As others have mentioned, set up Roths for you and your wife. Once the contribution deadline passes, you can't go and backfill those years when your income has improved five years down the line. Your income is relatively low; take advantage of that. Post-tax investing, time value of money, blah blah. :)

Keep a decent chunk of cash as an emergency fund, though! You have a baby. There may be some medical bills. Your wife's grandmother might get sick and unable to care for the baby. You might get laid off. It sounds like you don't have any close relatives that could be a financial backstop if things get rough. This way you've won yourself breathing room on cash flow, you are saving some interest, and you'll still have funds for moving to a new region. You'll have a debt snowball with some momentum. Put the remaining money in a CD if you have to, just so you Leave It The Fuck Alone.
Title: Re: What should I do with an inheritance?
Post by: redbird on October 27, 2015, 01:32:55 PM
Pay off all the loans that are above 4% interest rate immediately.

As for the rest, you can either pay them off immediately or invest the money. If you invest, you will likely make more than 4% so you would come out ahead. This is what I would do. Keep in mind though that even if it's less than 4% interest rate, it might make you feel better just to get it paid off.

An example of the latter - I personally just recently bought a car (post-FIRE). I was given an extremely low interest rate. But I paid it off in full immediately because I am FIRE and wanted to have 1 less bill to worry about. The amount of money I could've made off of keeping the same money invested was fairly low, and therefore I felt like the extra $$ was not worth the time/stress of worrying about the bill.

Your debts are much larger than the cost of the car I bought, however. Your potential for $$ you could make if you invest is much higher.
Title: Re: What should I do with an inheritance?
Post by: NoraLenderbee on October 27, 2015, 03:09:03 PM
As others have said:
--Pay off the high-interest loans.
--Fund IRAs for self and wife this year. Set aside funds for next year as well.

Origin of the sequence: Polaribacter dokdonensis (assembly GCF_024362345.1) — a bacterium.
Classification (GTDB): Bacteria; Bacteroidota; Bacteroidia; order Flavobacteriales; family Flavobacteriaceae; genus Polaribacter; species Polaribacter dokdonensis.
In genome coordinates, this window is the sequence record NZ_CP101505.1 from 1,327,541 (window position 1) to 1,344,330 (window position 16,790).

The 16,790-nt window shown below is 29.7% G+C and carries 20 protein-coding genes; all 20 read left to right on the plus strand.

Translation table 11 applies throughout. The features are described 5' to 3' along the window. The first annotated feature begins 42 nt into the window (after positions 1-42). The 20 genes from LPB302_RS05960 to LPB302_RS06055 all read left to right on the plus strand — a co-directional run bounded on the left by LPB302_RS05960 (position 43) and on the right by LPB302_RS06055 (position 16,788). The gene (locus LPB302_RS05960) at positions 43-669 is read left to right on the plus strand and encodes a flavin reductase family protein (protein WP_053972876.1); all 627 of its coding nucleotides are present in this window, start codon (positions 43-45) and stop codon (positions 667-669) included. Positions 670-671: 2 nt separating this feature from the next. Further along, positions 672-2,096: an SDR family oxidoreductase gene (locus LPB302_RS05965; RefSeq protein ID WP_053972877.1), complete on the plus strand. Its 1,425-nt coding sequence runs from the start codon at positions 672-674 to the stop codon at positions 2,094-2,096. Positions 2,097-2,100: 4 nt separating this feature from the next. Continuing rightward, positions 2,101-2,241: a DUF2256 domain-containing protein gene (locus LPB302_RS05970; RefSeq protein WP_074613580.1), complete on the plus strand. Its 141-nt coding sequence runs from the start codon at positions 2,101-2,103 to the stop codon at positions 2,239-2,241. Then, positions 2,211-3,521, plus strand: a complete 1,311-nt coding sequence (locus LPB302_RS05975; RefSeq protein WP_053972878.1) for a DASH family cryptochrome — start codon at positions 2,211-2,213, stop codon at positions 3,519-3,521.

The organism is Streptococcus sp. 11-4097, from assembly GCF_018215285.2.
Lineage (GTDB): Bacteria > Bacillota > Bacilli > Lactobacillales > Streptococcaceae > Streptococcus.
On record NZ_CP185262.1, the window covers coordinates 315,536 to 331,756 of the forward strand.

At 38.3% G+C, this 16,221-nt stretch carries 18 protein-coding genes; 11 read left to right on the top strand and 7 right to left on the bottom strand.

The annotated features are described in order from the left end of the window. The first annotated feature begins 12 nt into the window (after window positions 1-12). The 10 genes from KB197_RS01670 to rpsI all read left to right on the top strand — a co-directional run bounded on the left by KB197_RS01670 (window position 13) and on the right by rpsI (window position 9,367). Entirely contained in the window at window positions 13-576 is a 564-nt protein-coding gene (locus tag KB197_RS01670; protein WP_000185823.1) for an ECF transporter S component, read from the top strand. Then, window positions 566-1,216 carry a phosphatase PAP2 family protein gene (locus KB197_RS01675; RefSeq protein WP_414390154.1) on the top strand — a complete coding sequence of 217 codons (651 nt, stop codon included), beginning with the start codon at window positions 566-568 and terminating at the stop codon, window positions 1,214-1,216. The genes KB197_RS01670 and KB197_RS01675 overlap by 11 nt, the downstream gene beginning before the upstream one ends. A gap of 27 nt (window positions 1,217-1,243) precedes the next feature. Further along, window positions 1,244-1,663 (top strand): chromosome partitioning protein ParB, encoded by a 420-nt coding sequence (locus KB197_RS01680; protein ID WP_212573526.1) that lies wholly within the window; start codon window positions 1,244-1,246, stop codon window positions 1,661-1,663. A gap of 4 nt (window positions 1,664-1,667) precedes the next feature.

--Emergency fund.

Then put the rest in a CD or savings account and take a breath. You have time to consider what to do about the other things. You've both lost your parents and been through a major life change. Take some time to recover. 
Title: Re: What should I do with an inheritance?
Post by: Fi(re) on the Farm on October 27, 2015, 06:33:37 PM
I'm with NoraLenderbee, pay off the loans with over a 4% interest rate, max out your retirement, put some aside for emergencies and then breathe for just a bit. Talk with your wife and do some serious thinking about what you want from your lives. Once you've lowered your debt load you may be able to focus on what's next. You've had a stressful few years and you need to give yourselves the opportunity to relax a little.
Title: Re: What should I do with an inheritance?
Post by: JLee on October 27, 2015, 06:43:24 PM
This is a no-brainer. Pay off all of your debt.

Don't even bother trying to analyze the cost/benefit of the interest rates versus investing.

I just bought a reasonable used car financed at 1.99%. I am pouring money into tax-advantaged retirement accounts instead of paying cash for a car. Given the choice of:
Max IRA at $5500
or
Buy car for $6000 cash

I think option 1 is preferable. I'm sure others will disagree.
Title: Re: What should I do with an inheritance?
Post by: Red Beard on October 28, 2015, 10:44:49 AM
The first thing I would do is get a very clear understanding of your loans.

https://studentaid.ed.gov/sa/repay-loans/understand/plans/income-driven

Federal loans under Income-Driven Repayment are forgiven after 25 years, even if you borrowed before 2014. This could mean that the best course of action would be to pay off the private loans first, address the car issue and save the rest. The could depends on a number of factors. Would you continue to qualify for IDR if you paid off the private loans? Will your future income grow at a more rapid rate than your loan interest, meaning that at some point you would no longer qualify?

Without knowing the answer to those questions, I would probably pay the private debt as well as the 6.8% loans. I would put the rest into savings (the IRA advice you've already gotten). I would also absolutely move to an area where jobs are more abundant before considering grad school.
Title: Re: What should I do with an inheritance?
Post by: TexasAnnie on November 27, 2016, 01:23:46 PM
+1 to Red Beard, along with the other good advice on this old thread. For others viewing this:

Interest will continue to accrue on Income Based Repayment plan.

You may owe taxes on the forgiven amount after the 25 - the amount forgiven is considered income. With interest continuing to accrue, that amount could be very large.